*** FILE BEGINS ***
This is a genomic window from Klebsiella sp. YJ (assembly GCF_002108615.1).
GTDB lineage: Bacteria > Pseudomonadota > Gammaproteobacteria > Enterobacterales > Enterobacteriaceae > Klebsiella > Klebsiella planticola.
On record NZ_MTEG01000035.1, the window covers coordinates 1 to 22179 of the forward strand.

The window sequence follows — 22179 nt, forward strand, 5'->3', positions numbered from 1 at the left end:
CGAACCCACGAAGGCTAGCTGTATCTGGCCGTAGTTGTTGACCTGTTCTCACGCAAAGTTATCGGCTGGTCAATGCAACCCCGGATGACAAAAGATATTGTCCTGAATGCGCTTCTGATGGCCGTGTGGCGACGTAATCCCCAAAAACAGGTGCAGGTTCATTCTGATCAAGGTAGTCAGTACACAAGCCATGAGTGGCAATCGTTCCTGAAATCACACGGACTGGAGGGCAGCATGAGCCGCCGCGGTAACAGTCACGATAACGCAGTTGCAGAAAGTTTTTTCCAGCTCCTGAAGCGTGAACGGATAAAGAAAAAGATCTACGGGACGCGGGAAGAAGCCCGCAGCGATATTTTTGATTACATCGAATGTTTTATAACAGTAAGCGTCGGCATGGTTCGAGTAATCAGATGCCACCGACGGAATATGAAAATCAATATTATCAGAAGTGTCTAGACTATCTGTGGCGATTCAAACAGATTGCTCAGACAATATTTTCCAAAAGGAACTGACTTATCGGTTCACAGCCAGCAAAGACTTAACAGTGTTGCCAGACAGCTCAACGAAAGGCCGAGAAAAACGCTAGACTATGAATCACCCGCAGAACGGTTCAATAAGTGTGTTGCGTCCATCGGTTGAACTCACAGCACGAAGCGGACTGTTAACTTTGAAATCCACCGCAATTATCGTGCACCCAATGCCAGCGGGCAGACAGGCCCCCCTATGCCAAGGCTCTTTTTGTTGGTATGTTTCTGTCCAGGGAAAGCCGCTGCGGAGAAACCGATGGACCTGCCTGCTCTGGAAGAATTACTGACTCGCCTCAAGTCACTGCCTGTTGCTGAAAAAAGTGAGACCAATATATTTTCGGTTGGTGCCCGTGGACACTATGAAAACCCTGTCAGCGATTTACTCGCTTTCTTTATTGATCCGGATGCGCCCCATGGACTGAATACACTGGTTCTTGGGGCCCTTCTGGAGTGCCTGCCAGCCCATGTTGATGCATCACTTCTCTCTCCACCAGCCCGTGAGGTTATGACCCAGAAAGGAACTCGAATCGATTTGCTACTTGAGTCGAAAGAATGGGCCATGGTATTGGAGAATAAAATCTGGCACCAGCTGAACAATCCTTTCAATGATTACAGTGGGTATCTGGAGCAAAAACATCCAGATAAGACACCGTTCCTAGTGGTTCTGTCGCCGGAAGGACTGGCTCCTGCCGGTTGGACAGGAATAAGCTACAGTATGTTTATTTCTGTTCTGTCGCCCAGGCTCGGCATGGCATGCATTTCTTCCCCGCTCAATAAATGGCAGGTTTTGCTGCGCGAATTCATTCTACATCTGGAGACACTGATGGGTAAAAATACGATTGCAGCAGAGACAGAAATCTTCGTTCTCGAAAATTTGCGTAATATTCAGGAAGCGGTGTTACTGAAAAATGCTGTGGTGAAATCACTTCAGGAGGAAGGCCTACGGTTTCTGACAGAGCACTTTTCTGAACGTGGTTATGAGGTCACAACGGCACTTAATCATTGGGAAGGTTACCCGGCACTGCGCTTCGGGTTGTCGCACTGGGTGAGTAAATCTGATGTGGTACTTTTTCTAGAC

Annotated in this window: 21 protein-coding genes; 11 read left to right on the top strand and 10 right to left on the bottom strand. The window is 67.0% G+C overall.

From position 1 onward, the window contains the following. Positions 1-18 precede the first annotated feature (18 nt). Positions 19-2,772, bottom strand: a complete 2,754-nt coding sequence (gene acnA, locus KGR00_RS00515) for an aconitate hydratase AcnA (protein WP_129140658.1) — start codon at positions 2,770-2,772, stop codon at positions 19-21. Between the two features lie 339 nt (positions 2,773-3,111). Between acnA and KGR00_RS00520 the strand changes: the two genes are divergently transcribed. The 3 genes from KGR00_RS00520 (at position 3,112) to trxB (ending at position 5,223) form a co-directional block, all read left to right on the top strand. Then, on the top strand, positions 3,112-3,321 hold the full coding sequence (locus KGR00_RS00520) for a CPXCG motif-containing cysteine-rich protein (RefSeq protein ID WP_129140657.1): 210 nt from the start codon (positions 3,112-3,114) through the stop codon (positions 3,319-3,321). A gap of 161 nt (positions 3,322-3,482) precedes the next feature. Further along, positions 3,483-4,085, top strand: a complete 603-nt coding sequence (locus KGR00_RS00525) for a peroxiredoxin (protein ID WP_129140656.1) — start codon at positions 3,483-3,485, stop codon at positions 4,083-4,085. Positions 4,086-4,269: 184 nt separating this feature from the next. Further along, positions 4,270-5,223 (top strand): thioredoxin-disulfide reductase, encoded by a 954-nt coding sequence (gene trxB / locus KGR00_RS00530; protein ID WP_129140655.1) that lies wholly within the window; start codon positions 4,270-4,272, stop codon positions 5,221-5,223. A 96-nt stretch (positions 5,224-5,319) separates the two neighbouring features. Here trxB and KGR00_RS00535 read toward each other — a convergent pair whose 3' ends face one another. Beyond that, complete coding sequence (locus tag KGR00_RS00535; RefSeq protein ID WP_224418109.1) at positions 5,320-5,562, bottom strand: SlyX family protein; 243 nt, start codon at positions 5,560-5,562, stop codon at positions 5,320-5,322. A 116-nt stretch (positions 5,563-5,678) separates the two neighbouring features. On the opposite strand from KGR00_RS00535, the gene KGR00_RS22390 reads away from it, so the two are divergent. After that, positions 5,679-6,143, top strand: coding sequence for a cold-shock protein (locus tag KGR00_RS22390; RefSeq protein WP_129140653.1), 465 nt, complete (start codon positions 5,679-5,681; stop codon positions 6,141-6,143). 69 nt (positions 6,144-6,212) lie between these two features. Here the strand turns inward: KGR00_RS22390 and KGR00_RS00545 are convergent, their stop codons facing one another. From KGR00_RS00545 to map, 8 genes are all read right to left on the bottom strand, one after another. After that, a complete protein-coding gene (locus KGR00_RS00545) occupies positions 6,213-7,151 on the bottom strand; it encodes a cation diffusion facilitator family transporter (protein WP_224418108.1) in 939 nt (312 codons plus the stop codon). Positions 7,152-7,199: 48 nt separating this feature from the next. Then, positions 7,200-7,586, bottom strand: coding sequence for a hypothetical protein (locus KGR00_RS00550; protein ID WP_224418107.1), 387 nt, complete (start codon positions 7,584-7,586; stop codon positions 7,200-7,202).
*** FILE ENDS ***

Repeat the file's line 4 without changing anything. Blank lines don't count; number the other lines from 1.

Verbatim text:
The window sequence follows — 22179 nt, forward strand, 5'->3', positions numbered from 1 at the left end: